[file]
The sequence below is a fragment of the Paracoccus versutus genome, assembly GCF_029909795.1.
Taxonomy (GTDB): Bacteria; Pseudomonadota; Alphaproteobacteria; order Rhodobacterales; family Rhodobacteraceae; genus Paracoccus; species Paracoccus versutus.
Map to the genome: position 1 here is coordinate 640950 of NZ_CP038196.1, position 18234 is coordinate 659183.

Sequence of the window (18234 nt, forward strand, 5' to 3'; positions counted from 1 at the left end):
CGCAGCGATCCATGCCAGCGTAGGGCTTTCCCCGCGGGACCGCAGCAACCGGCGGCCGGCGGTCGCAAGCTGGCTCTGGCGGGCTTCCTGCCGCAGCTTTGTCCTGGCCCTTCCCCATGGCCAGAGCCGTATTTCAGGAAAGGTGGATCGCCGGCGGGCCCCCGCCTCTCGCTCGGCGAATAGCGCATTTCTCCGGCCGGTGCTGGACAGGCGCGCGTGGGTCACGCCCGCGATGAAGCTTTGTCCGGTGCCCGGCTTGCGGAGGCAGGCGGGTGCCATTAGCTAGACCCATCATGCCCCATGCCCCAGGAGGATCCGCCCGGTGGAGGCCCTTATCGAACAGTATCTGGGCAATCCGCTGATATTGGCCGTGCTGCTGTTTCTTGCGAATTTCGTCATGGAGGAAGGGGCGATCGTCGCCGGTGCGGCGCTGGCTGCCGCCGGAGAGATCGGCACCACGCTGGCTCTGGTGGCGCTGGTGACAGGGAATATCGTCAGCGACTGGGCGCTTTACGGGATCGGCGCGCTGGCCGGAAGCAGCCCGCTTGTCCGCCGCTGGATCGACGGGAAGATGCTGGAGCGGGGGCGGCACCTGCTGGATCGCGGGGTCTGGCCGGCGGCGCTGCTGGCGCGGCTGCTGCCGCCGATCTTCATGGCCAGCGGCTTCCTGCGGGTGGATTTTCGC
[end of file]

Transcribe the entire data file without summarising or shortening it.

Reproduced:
The sequence below is a fragment of the Paracoccus versutus genome, assembly GCF_029909795.1.
Taxonomy (GTDB): Bacteria; Pseudomonadota; Alphaproteobacteria; order Rhodobacterales; family Rhodobacteraceae; genus Paracoccus; species Paracoccus versutus.
Map to the genome: position 1 here is coordinate 640950 of NZ_CP038196.1, position 18234 is coordinate 659183.

Sequence of the window (18234 nt, forward strand, 5' to 3'; positions counted from 1 at the left end):
CGCAGCGATCCATGCCAGCGTAGGGCTTTCCCCGCGGGACCGCAGCAACCGGCGGCCGGCGGTCGCAAGCTGGCTCTGGCGGGCTTCCTGCCGCAGCTTTGTCCTGGCCCTTCCCCATGGCCAGAGCCGTATTTCAGGAAAGGTGGATCGCCGGCGGGCCCCCGCCTCTCGCTCGGCGAATAGCGCATTTCTCCGGCCGGTGCTGGACAGGCGCGCGTGGGTCACGCCCGCGATGAAGCTTTGTCCGGTGCCCGGCTTGCGGAGGCAGGCGGGTGCCATTAGCTAGACCCATCATGCCCCATGCCCCAGGAGGATCCGCCCGGTGGAGGCCCTTATCGAACAGTATCTGGGCAATCCGCTGATATTGGCCGTGCTGCTGTTTCTTGCGAATTTCGTCATGGAGGAAGGGGCGATCGTCGCCGGTGCGGCGCTGGCTGCCGCCGGAGAGATCGGCACCACGCTGGCTCTGGTGGCGCTGGTGACAGGGAATATCGTCAGCGACTGGGCGCTTTACGGGATCGGCGCGCTGGCCGGAAGCAGCCCGCTTGTCCGCCGCTGGATCGACGGGAAGATGCTGGAGCGGGGGCGGCACCTGCTGGATCGCGGGGTCTGGCCGGCGGCGCTGCTGGCGCGGCTGCTGCCGCCGATCTTCATGGCCAGCGGCTTCCTGCGGGTGGATTTTCGC